Serial blank-check investor Martin Franklin is warning of more pain to come for SPACs, recommitting to his notion that the market for the vehicles is overheated and should be governed by the same guidelines as initial public offerings.

“A lot of these companies are going to disappear,” Franklin, co-chairman at API Group, said Thursday in an interview on Bloomberg TV. “I’ve been saying this for quite some time that it was going to end badly and now it is. The reality is that we’re not finished because you’ve got a lot of companies that went public that had no business going public.”

Franklin was one of the early SPAC pioneers, raising money for blank-check acquisitions as early as 2006 and taking companies including Nomad Foods Ltd. and hedge fund GLG Partners public.

The recent pullback in special purpose acquisition companies follows a booming couple of years for the vehicles, which raise money from investors with a view to merging with an unidentified private company to take it public. The once-niche market had been seen as a way to help companies get a public listing while avoiding some of the disclosure requirements of an IPO, attracting all kinds of deep-pocketed financiers, celebrities and athletes.

Banks who helped drive the boom have been distancing themselves from the process as regulators float guidelines that would expand liabilities for anyone who advises a SPAC on a listing or merger. This year, 66 SPACs have raised just $11.5 billion on U.S. exchanges, compared with 317 that had raised $102 billion at this point in 2021, according to data compiled by Bloomberg.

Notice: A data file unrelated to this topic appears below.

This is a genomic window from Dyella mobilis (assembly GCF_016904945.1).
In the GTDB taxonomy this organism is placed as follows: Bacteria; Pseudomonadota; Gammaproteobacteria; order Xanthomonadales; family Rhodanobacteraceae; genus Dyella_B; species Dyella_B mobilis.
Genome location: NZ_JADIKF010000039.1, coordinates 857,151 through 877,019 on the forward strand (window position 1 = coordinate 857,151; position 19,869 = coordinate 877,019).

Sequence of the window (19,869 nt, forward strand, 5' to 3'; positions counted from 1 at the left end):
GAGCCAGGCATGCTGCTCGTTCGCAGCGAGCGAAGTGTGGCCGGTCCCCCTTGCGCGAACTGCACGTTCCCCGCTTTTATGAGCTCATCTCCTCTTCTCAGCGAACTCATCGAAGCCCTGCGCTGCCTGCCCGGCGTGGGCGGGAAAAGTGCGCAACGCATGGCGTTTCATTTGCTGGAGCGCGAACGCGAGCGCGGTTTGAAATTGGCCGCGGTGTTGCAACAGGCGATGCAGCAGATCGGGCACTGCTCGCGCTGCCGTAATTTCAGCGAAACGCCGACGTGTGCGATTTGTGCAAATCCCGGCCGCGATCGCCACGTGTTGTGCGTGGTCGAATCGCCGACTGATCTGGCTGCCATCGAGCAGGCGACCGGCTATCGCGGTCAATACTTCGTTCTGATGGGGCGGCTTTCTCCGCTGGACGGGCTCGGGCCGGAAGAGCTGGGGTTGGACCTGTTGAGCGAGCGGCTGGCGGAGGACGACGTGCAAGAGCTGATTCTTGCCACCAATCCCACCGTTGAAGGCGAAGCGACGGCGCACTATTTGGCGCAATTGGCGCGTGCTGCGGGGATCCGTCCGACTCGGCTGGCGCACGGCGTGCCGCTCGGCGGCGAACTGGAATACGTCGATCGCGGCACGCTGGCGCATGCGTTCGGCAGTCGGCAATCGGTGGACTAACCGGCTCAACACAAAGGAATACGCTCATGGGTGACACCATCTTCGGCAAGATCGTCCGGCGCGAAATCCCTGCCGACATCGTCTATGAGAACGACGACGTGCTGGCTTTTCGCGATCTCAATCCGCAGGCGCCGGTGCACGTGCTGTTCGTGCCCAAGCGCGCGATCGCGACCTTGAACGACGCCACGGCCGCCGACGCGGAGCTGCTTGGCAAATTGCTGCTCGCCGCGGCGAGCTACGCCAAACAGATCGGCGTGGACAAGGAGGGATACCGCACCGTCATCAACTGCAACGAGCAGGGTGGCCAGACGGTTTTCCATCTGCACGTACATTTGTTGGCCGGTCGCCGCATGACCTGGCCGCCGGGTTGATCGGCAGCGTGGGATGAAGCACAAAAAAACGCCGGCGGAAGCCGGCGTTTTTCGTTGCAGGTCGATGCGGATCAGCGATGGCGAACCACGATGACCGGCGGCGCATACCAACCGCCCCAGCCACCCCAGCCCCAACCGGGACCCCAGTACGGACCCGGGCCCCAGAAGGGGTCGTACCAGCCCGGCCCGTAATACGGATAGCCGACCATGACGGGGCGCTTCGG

“The SPAC model itself in certain formats makes sense,” said Franklin, though he added that the potential new rules would remove a lot of what makes SPACs attractive to their potential acquisition targets.

“You want a SPAC to give a target company an advantage of going public than a traditional IPO route,” Franklin said.

Franklin also talked about Nomad Foods, where he acts as co-chairman alongside Noam Gottesman. Both Franklin and Gottesman filed 13D paperwork on the company Wednesday, including language that the pair “intend to evaluate, consider and assess potential transactions,” which could include strategic alternatives such as as a merger, delisting, change in corporate structure or dividend policy.

Franklin said in Thursday’s interview that he and Gottesman view Nomad as “mispriced,” and “wanted to review what our alternatives were.” The company’s shares climbed 6.2% at 1:15 p.m. in New York, giving Nomad a market value of about $3.5 billion.

This article was provided by Bloomberg News.